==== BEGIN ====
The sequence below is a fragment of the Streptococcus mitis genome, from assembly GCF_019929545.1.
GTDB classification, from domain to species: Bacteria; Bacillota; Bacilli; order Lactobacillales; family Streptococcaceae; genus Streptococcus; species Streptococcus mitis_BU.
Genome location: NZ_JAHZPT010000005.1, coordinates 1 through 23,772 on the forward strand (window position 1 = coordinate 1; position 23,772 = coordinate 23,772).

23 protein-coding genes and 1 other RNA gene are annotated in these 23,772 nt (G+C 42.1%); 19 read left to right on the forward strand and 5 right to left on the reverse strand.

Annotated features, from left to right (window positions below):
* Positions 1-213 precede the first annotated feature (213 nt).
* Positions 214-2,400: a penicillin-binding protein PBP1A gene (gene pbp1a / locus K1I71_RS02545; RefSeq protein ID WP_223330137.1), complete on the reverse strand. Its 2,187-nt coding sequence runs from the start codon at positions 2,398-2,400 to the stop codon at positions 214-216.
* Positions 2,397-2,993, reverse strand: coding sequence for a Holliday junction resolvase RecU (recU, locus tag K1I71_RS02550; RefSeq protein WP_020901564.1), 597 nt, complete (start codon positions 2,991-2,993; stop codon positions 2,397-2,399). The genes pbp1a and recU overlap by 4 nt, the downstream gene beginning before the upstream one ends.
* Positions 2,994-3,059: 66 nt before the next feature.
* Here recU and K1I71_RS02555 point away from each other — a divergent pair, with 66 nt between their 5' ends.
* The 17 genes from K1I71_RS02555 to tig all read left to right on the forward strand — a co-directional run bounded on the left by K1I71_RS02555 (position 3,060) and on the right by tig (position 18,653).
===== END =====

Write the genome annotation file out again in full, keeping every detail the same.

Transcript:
The sequence below is a fragment of the Streptococcus mitis genome, from assembly GCF_019929545.1.
GTDB classification, from domain to species: Bacteria; Bacillota; Bacilli; order Lactobacillales; family Streptococcaceae; genus Streptococcus; species Streptococcus mitis_BU.
Genome location: NZ_JAHZPT010000005.1, coordinates 1 through 23,772 on the forward strand (window position 1 = coordinate 1; position 23,772 = coordinate 23,772).

23 protein-coding genes and 1 other RNA gene are annotated in these 23,772 nt (G+C 42.1%); 19 read left to right on the forward strand and 5 right to left on the reverse strand.

Annotated features, from left to right (window positions below):
* Positions 1-213 precede the first annotated feature (213 nt).
* Positions 214-2,400: a penicillin-binding protein PBP1A gene (gene pbp1a / locus K1I71_RS02545; RefSeq protein ID WP_223330137.1), complete on the reverse strand. Its 2,187-nt coding sequence runs from the start codon at positions 2,398-2,400 to the stop codon at positions 214-216.
* Positions 2,397-2,993, reverse strand: coding sequence for a Holliday junction resolvase RecU (recU, locus tag K1I71_RS02550; RefSeq protein WP_020901564.1), 597 nt, complete (start codon positions 2,991-2,993; stop codon positions 2,397-2,399). The genes pbp1a and recU overlap by 4 nt, the downstream gene beginning before the upstream one ends.
* Positions 2,994-3,059: 66 nt before the next feature.
* Here recU and K1I71_RS02555 point away from each other — a divergent pair, with 66 nt between their 5' ends.
* The 17 genes from K1I71_RS02555 to tig all read left to right on the forward strand — a co-directional run bounded on the left by K1I71_RS02555 (position 3,060) and on the right by tig (position 18,653).